-Olly is mostly a pain in the ass, but eventually it is kind of fun to watch Hardy & Miller alternately tell him to buzz off or verbally slap him down like an impertinent mosquito. (Maggie dragging him in by the ear to personally apologize to Hardy was a real treat).
-Susan Wright chills the blood. Excellent acting. She also has an adorable dog, who warms the blood right up (and is apparently the actress's real dog! how fun)
-Beth asking Tom for a hug hit that very sweet spot of mine where the only thing that eases your pain is hugging someone who feels, a little bit, like the person you lost. You can pretend, even if only for a second.
-I did NOT expect a pregnancy out of left field for Beth, but I ended up loving the extra stress and strain it placed on the Latimer marriage. Poor Beth, but superb TV. Jodie Whittaker is...amazing?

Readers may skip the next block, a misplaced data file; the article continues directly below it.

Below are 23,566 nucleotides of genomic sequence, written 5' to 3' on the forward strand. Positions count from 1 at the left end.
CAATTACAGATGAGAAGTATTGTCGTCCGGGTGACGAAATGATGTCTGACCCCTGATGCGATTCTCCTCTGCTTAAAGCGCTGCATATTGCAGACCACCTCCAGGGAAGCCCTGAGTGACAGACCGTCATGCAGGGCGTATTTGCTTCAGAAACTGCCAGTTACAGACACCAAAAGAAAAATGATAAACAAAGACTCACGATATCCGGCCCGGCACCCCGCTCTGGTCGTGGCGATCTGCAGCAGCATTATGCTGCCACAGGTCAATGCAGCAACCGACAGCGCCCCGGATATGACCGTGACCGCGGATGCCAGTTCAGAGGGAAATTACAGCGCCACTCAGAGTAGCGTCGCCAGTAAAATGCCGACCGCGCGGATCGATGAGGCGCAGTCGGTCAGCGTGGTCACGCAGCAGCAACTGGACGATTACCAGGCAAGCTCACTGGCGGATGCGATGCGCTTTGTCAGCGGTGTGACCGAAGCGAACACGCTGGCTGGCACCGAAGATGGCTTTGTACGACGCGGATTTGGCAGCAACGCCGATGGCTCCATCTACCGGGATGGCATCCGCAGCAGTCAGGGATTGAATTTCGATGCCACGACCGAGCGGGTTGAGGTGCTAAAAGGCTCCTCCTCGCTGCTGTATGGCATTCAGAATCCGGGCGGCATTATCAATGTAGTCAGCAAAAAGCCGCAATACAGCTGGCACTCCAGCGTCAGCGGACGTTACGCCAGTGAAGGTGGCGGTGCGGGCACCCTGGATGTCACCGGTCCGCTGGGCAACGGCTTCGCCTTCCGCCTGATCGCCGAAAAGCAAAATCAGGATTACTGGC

(Oh No. I just became four percent interested in watching her on Doctor Who. That's at least three and a half percent more than Matt Smith ever got.)
-The Miller/Hardy relationship develops so organically from irritation to nigh-affectionate snark that you honestly almost can't see it change, and it's BEAUTIFUL. You weren't lying when you said this was the heart of the show! Millie in particular is Deadpan Sass Level Midnight and gets in so many beautiful jabs I lost count.
-Congrats on making me feel sorry for the old man from literally the first minute he was accused of being a pervert and protested his innocence. I still think 'a month shy of 16' with anyone 22+ is pretty unsettling, and I also think that if you want to protest the feelings are genuine, then you can bloody well coast on the strength of them in a celibate way until it's not illegal ("four weeks and a day, it would have been fine" THEN WAIT 4 WEEKS AND A DAY). But marrying that person - especially after a year apart - is gonna get me every time.